Alec Dillon: “I know it’s a big year”

For those who remember those halcyon late spring days that included a Manchester Calder Cup run and the announcement of various league awards and accolades, you may recall that Alec Dillon, selected in the fifth round in 2015, was named as a USHL first team All-Star and ultimately shifted his commitment from ECAC-RPI to WHL-Edmonton, where he’ll draw the majority of the starts upon the expected advancement of 20-year-old entrenched starter Tristan Jarry to the AHL.

“I just wanted to get myself the best chance to play pro hockey, whether that be Manchester or Ontario,” Dillon said about joining the Oil Kings. “I think doing that means getting in games, as many games as possible until I’m 20, 21. That’s really all I wanted to do, I wanted to show the Kings that I can make my own decisions and show them that I’m serious about playing pro.”

It’s also an interesting off-season for organizational goaltenders, as Martin Jones was traded to Boston (and subsequently traded to San Jose), while no other goalies were chosen during the NHL Draft two weekends ago (though Jhonas Enroth was signed to a one-year contract).

Dillon, 19, is the only non-invitee to tend goal during this week’s development camp. Earlier today he spoke with LA Kings Insider about his style of play, the expectations of his year ahead, and the degree to which he concerns himself with organizational goaltending departures and arrivals.

Alec Dillon, on how he approaches his 19-year-old season in Edmonton:
It’s a big season, I’d be lying if I wasn’t playing for a contract. I think every kid that doesn’t have one in 19 or 20’s is playing for one. I know it’s a big year. I’m coming into these situations where I haven’t played in the league or played for the same team for a while now. Every year is big, but I think this year is really tell-tale for my career.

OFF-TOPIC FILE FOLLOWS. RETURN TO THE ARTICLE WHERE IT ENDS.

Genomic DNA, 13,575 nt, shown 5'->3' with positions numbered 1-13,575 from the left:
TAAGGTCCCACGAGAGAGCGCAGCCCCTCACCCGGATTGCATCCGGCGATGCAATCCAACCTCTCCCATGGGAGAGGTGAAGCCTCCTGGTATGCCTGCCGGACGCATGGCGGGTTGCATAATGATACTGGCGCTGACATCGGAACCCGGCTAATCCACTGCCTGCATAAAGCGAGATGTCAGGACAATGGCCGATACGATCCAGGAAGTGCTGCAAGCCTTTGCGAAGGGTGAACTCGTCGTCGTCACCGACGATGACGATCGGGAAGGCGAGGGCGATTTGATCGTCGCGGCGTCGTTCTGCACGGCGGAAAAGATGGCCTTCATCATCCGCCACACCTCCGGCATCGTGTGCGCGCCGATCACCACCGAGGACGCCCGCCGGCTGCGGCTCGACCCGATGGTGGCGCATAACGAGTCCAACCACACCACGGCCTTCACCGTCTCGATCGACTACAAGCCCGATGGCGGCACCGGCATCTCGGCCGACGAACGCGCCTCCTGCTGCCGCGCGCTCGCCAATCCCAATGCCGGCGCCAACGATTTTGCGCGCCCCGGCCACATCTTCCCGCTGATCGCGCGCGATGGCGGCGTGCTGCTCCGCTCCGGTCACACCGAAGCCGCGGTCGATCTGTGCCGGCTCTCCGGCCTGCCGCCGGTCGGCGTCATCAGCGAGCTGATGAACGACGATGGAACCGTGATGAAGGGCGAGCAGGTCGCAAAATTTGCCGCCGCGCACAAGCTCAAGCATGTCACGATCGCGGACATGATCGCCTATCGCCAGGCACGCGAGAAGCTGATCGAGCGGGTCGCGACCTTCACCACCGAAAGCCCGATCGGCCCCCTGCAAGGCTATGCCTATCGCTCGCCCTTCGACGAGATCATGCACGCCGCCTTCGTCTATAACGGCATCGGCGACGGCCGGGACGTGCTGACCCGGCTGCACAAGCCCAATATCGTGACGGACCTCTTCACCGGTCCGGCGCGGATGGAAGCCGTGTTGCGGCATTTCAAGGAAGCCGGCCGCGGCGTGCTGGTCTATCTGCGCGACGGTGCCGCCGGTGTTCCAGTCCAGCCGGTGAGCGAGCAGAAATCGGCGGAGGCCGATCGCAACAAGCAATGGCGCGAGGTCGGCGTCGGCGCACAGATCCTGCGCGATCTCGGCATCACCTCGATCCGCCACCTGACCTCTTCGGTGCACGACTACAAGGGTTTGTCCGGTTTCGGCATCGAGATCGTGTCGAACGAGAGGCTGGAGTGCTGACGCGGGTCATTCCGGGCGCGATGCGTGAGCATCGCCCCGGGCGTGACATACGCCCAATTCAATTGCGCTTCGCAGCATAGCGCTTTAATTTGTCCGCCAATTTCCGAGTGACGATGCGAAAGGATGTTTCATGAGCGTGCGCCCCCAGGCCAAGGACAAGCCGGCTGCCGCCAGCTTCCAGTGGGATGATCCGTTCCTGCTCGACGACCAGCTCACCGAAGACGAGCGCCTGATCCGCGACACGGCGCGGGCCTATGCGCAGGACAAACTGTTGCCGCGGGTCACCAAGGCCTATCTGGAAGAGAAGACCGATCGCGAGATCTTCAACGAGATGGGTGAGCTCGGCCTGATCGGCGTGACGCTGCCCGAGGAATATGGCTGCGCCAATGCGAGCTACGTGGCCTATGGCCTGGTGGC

Dillon, on whether he pays attention to organizational goaltending movement:
No, I think I look forward to just my team and myself. Obviously knowing that there’s no one behind me coming into this year is nice, but there is always someone younger coming in and I think you just have to keep your head forward on that.

Dillon, on how this year’s development camp is different from last year’s:
You know what you’re coming into. You know how hard Bill [Ranford] is going to be on you and that’s less butterflies, for sure. But I think definitely coming in this year you just [have] a little bit less butterflies, like you said, and a little bit more confidence.

Dillon, on his style of play in net:
I think I’m close to Martin [Jones]. I think we have similarities in our game and I think that coming into Edmonton, it’s a big hockey town and I’ll obviously get more eyes on me. But I think you just have to be yourself on the ice and whether the fans like you or not, you just have to play your own game.


Several Development Camp videos, courtesy of KingsVision:

-photos courtesy of Andy Devlin / Edmonton Oil Kings

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